500 leprosy cases found, says Official


OVER 500 leprosy cases were reported in 2017 which is too many for Papua New Guinea, an officials says.
The Leprosy Mission PNG country leader Nathalie Smith said 583 leprosy cases were reported in 2017 and they want the numbers to come down to zero.
Leprosy is a bacterial disease that affects the skin and nerves causing loss of sensation, muscle weakness and paralysis.
It does not kill but causes lifelong deformity which makes life challenging: Leprosy can be cured.
The national leprosy elimination programme of PNG ruled out the disease as a public health problem in 2000 but six provinces have yet to eliminate it since then.
These provinces are National Capital District, Central, Western, Gulf, East New Britain and West Sepik.
Smith said the mission wanted to help people come out of poverty, complete the medicine they need in 12 months and be healthy and happy.
“We are working with high endemic leprosy areas and people who are experiencing the effects of leprosy through a sustainable livelihood development project. To improve their livelihood we help them to do savings, budgeting and build small businesses.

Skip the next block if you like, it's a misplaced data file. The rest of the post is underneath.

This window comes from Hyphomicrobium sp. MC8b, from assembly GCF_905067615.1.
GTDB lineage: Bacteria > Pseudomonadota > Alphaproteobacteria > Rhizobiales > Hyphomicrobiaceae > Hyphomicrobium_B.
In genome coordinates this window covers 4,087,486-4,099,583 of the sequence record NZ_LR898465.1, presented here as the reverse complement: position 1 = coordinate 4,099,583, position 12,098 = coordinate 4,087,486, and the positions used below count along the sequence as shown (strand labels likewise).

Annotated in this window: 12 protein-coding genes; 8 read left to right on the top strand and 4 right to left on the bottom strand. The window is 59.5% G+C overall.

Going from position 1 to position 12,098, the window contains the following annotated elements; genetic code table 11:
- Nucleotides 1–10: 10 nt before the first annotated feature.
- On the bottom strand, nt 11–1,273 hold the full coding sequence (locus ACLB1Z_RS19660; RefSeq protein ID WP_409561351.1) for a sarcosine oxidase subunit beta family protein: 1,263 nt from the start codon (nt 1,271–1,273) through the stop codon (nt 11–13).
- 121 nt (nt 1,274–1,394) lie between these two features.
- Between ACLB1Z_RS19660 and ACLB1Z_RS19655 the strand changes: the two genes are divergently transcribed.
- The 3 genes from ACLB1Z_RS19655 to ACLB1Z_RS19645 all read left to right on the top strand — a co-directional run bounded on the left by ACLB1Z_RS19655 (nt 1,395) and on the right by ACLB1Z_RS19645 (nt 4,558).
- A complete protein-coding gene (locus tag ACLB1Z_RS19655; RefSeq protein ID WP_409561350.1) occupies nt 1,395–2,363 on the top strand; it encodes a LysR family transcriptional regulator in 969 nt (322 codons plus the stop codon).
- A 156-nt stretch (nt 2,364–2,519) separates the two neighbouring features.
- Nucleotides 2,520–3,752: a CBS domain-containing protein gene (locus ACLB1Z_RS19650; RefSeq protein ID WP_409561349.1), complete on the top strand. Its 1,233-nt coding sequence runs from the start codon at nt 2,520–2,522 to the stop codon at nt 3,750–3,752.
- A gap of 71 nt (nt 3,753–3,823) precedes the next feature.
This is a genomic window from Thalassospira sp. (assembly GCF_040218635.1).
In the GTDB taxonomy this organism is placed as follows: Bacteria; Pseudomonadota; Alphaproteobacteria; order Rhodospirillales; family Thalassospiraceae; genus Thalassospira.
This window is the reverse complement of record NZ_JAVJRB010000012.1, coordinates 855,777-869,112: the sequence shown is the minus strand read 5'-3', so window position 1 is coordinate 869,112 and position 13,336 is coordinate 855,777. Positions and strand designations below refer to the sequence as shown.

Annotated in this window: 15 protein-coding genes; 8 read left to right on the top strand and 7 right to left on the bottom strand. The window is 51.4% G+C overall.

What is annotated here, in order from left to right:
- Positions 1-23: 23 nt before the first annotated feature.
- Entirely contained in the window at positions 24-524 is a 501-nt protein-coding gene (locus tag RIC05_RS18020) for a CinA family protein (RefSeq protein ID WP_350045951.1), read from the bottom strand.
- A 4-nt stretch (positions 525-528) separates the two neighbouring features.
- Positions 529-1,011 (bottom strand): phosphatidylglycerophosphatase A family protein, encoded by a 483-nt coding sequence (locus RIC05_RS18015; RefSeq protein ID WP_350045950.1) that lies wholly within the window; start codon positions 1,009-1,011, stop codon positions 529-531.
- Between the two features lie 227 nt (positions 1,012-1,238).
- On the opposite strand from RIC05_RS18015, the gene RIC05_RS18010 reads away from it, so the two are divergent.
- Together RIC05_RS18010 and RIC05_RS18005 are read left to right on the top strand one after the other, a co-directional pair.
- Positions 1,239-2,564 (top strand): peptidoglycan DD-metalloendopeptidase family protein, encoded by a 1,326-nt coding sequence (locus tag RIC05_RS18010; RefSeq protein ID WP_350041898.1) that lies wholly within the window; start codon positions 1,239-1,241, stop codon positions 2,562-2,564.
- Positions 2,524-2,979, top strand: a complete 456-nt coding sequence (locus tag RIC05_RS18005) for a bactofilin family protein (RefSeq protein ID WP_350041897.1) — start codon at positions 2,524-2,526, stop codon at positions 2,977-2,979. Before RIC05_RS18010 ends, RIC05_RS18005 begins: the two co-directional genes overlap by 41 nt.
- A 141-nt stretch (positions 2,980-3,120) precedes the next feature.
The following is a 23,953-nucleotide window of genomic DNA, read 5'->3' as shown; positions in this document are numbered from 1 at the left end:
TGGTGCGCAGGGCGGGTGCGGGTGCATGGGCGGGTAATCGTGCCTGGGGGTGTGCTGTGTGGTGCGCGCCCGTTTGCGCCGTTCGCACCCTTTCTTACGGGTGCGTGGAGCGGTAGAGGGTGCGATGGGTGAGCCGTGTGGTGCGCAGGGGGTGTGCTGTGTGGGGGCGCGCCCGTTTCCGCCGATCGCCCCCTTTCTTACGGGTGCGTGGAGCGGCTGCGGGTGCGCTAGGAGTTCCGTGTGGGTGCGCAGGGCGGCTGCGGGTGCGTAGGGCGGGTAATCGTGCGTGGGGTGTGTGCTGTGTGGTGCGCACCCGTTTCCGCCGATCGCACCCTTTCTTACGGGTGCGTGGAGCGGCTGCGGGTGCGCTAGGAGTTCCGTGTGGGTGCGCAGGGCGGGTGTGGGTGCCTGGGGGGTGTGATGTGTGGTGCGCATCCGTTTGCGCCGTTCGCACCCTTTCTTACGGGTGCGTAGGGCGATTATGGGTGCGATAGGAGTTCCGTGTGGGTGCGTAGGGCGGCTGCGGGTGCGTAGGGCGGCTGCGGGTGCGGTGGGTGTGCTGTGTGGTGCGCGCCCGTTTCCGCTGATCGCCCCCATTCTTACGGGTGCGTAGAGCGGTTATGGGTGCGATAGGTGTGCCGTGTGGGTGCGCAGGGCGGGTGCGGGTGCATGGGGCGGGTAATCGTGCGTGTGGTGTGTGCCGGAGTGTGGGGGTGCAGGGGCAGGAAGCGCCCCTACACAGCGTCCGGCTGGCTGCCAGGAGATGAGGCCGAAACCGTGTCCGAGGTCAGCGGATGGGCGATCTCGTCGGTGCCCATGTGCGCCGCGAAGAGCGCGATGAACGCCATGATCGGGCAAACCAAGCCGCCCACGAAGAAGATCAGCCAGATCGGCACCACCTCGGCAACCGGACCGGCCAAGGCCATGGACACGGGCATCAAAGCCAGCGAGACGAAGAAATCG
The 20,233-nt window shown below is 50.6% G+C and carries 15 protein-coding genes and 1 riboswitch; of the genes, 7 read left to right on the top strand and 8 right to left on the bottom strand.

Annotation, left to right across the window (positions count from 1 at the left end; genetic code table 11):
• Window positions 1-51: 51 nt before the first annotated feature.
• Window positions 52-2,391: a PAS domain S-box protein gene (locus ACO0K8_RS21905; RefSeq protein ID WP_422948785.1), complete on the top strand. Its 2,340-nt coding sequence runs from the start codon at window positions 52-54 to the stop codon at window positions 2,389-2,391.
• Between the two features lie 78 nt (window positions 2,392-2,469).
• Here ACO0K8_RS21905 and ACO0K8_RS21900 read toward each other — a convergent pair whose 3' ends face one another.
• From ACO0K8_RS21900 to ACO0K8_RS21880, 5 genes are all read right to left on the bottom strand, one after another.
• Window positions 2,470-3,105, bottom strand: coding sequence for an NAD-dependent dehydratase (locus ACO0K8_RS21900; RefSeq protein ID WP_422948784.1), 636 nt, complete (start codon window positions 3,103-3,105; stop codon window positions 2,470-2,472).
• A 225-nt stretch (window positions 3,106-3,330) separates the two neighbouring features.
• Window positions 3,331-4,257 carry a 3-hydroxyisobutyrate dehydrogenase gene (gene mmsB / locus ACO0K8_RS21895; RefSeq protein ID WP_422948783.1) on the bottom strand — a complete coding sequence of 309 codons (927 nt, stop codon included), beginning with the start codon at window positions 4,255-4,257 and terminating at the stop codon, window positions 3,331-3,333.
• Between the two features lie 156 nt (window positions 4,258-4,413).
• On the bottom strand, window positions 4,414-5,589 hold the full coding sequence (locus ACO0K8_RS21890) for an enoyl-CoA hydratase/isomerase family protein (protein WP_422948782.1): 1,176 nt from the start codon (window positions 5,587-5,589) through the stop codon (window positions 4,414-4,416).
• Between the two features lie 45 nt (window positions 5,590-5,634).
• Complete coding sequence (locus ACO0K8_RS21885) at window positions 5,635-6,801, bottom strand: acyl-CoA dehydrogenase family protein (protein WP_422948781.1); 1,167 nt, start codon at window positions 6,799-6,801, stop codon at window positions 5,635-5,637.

“We are working with 25 communities in NCD and Central and are about to start in Western.
She urged everyone to work together with the National Department of Health and World Health Organisation (WHO) to defeat leprosy in PNG.
WHO country representative Dr Luo Dapeng said leprosy affected people that lived in crowded conditions and had difficulties accessing health care services.
“Leprosy can be prevented if detected early. The treatment of leprosy is called Multidrug Therapy (MDT) and is free of charge and available in all health centres,” Dapeng said.